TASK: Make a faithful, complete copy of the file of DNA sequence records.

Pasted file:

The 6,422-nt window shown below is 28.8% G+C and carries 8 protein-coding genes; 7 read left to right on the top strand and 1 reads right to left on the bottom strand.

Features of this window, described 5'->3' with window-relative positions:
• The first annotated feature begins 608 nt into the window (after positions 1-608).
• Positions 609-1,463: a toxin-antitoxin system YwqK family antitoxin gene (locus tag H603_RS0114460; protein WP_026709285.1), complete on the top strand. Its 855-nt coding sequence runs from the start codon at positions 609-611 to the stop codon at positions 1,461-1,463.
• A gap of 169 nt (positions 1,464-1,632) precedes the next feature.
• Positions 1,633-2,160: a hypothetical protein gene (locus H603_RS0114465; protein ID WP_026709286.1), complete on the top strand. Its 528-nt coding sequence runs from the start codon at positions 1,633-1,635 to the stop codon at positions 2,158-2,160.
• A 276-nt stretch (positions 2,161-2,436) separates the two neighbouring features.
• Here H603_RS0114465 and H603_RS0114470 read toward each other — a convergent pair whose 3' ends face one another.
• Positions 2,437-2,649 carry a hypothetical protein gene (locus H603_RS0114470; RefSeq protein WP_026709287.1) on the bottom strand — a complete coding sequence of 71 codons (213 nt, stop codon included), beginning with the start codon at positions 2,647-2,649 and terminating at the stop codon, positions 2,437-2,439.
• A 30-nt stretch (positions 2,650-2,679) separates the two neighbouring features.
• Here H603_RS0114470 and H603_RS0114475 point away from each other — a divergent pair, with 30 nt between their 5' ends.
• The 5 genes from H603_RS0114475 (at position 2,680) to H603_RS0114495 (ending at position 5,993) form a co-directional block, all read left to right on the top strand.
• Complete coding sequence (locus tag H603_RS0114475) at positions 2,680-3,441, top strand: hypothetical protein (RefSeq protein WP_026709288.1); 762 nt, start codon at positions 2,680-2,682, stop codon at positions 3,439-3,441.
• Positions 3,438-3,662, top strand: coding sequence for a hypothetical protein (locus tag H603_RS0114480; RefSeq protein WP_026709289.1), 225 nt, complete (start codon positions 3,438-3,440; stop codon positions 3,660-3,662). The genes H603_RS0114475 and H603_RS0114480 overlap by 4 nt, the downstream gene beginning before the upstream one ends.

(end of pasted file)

The 6,422-nt window shown below is 28.8% G+C and carries 8 protein-coding genes; 7 read left to right on the top strand and 1 reads right to left on the bottom strand.

Features of this window, described 5'->3' with window-relative positions:
• The first annotated feature begins 608 nt into the window (after positions 1-608).
• Positions 609-1,463: a toxin-antitoxin system YwqK family antitoxin gene (locus tag H603_RS0114460; protein WP_026709285.1), complete on the top strand. Its 855-nt coding sequence runs from the start codon at positions 609-611 to the stop codon at positions 1,461-1,463.
• A gap of 169 nt (positions 1,464-1,632) precedes the next feature.
• Positions 1,633-2,160: a hypothetical protein gene (locus H603_RS0114465; protein ID WP_026709286.1), complete on the top strand. Its 528-nt coding sequence runs from the start codon at positions 1,633-1,635 to the stop codon at positions 2,158-2,160.
• A 276-nt stretch (positions 2,161-2,436) separates the two neighbouring features.
• Here H603_RS0114465 and H603_RS0114470 read toward each other — a convergent pair whose 3' ends face one another.
• Positions 2,437-2,649 carry a hypothetical protein gene (locus H603_RS0114470; RefSeq protein WP_026709287.1) on the bottom strand — a complete coding sequence of 71 codons (213 nt, stop codon included), beginning with the start codon at positions 2,647-2,649 and terminating at the stop codon, positions 2,437-2,439.
• A 30-nt stretch (positions 2,650-2,679) separates the two neighbouring features.
• Here H603_RS0114470 and H603_RS0114475 point away from each other — a divergent pair, with 30 nt between their 5' ends.
• The 5 genes from H603_RS0114475 (at position 2,680) to H603_RS0114495 (ending at position 5,993) form a co-directional block, all read left to right on the top strand.
• Complete coding sequence (locus tag H603_RS0114475) at positions 2,680-3,441, top strand: hypothetical protein (RefSeq protein WP_026709288.1); 762 nt, start codon at positions 2,680-2,682, stop codon at positions 3,439-3,441.
• Positions 3,438-3,662, top strand: coding sequence for a hypothetical protein (locus tag H603_RS0114480; RefSeq protein WP_026709289.1), 225 nt, complete (start codon positions 3,438-3,440; stop codon positions 3,660-3,662). The genes H603_RS0114475 and H603_RS0114480 overlap by 4 nt, the downstream gene beginning before the upstream one ends.